Given that storage components account for 10 to 15-percent of an ultrabook's total cost, unnamed sources from "ultrabook players" are reporting that manufacturers will likely ditch pricey high-capacity SDDs and rely on hybrid storage solutions for future ultrabook models. This is expected to help reduce costs while also fulfilling Intel's goal of a sub-$1000 pricetag and retaining high storage capacities.
The news follows reports that ultrabook manufacturers will start using fiberglass frames instead of aluminum which will also help keep production costs low. Because manufacturers aren't getting a subsidy on Intel processors, they're looking at other avenues of reducing the overall cost without sacrificing critical components.
The new ultrabook form factor requires storage to be smaller than a standard 9.5-mm hard drive while also having the ability boot into the operating system within 8 to 45 seconds. With those two factors in mind, manufacturers want to use a hybrid solution in future models, as they have a lower cost than standard high-capacity SSDs while also meeting Intel's fast boot time and storage efficiency.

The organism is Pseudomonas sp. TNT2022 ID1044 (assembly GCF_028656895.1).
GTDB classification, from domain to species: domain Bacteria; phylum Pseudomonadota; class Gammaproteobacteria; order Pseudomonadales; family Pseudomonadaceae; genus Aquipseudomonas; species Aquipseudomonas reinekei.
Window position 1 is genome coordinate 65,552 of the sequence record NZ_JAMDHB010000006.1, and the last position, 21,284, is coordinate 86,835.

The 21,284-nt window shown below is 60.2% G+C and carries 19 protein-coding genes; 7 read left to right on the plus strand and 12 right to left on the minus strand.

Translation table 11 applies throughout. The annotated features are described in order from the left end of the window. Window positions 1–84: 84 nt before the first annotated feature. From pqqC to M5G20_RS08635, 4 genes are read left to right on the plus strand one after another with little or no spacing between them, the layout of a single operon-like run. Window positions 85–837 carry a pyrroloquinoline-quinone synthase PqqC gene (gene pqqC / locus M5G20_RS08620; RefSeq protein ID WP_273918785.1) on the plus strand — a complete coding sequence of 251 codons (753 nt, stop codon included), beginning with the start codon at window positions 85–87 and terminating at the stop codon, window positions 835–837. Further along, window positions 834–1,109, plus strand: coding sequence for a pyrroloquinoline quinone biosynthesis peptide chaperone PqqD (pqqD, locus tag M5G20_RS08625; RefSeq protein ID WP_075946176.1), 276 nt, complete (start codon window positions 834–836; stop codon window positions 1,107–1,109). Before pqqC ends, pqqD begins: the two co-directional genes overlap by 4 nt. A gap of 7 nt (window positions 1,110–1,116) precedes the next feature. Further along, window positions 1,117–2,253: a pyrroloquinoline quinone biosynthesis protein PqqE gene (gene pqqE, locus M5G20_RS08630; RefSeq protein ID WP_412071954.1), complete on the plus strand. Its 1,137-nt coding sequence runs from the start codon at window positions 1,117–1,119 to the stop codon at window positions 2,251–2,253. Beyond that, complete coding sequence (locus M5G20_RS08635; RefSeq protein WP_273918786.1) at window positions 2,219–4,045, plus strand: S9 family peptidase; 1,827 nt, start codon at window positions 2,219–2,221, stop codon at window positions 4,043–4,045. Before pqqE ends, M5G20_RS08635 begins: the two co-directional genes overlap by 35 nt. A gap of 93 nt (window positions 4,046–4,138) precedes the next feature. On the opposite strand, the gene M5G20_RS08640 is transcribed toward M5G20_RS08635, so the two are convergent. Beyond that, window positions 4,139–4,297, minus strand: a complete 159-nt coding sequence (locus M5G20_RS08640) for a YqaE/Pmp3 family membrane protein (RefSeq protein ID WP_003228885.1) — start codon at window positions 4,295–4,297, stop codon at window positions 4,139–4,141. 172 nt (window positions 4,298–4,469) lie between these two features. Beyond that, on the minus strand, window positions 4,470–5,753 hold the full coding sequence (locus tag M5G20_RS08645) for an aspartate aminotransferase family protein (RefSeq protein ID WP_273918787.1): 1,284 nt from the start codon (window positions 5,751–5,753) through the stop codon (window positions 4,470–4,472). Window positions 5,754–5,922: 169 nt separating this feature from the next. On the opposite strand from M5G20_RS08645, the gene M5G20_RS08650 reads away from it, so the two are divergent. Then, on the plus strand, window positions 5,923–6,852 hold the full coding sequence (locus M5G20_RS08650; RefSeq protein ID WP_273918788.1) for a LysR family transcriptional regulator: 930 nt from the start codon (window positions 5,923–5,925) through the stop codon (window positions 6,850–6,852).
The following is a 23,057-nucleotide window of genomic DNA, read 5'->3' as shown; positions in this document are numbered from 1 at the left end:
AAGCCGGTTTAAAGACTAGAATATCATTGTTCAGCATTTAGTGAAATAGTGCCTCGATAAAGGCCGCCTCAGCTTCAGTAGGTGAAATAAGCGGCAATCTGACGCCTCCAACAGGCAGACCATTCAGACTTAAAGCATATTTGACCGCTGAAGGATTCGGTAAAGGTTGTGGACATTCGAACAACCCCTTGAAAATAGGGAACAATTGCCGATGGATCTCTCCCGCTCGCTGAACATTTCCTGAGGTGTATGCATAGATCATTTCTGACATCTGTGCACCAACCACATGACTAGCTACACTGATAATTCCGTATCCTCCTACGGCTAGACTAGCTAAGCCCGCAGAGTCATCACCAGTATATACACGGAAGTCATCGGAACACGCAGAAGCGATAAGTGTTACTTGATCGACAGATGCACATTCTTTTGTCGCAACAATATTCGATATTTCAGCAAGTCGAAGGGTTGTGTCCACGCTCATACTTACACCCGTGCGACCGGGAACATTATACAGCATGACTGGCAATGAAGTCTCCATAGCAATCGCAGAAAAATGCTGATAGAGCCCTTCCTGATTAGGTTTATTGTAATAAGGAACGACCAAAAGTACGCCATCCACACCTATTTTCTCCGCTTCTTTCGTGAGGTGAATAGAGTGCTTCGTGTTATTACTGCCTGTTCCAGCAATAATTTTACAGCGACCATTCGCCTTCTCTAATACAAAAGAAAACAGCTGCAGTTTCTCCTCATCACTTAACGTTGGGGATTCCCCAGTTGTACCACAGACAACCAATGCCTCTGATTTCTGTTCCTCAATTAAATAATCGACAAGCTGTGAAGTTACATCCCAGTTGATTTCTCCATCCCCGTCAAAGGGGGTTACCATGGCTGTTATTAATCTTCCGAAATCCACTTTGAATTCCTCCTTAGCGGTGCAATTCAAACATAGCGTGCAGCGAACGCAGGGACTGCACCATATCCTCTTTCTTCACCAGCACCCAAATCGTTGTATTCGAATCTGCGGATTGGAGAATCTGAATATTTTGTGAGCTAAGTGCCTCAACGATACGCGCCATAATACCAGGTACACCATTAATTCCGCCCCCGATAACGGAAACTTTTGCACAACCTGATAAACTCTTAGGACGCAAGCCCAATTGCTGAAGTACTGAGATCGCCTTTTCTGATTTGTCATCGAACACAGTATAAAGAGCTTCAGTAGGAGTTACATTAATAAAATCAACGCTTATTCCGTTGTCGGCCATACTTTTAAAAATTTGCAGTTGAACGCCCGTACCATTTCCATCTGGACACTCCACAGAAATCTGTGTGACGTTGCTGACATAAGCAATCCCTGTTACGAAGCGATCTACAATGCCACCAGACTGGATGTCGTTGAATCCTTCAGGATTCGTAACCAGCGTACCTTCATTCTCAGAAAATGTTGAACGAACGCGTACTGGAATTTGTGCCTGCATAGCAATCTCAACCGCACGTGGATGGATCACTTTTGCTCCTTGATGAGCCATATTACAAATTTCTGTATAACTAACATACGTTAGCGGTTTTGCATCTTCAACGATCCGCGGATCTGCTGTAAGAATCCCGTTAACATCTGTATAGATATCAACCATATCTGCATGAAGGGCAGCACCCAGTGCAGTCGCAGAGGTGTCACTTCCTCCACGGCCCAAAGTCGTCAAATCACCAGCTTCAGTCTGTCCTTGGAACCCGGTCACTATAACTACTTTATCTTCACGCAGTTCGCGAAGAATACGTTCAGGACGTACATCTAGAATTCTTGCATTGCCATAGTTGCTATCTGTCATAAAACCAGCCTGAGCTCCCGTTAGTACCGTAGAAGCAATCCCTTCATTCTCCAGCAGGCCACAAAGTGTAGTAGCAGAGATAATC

As seen weeks ago, Acer launched its Aspire S3 series ultrabook using a combination of an HDD and an SSD in a stick form factor, throwing the operating system on the 20 GB SSD portion while leaving the 320 GB portion open for consumers. Other ultrabook manufacturers are possibly looking to do the same, sources claim, but consumers won't see hybrid solutions until future waves of ultrabooks arrive in 2012 or later. In the meantime, the initial wave will focus primarily on SSDs as seen with the Asus Zenbooks and the Lenovo IdeaPad U300.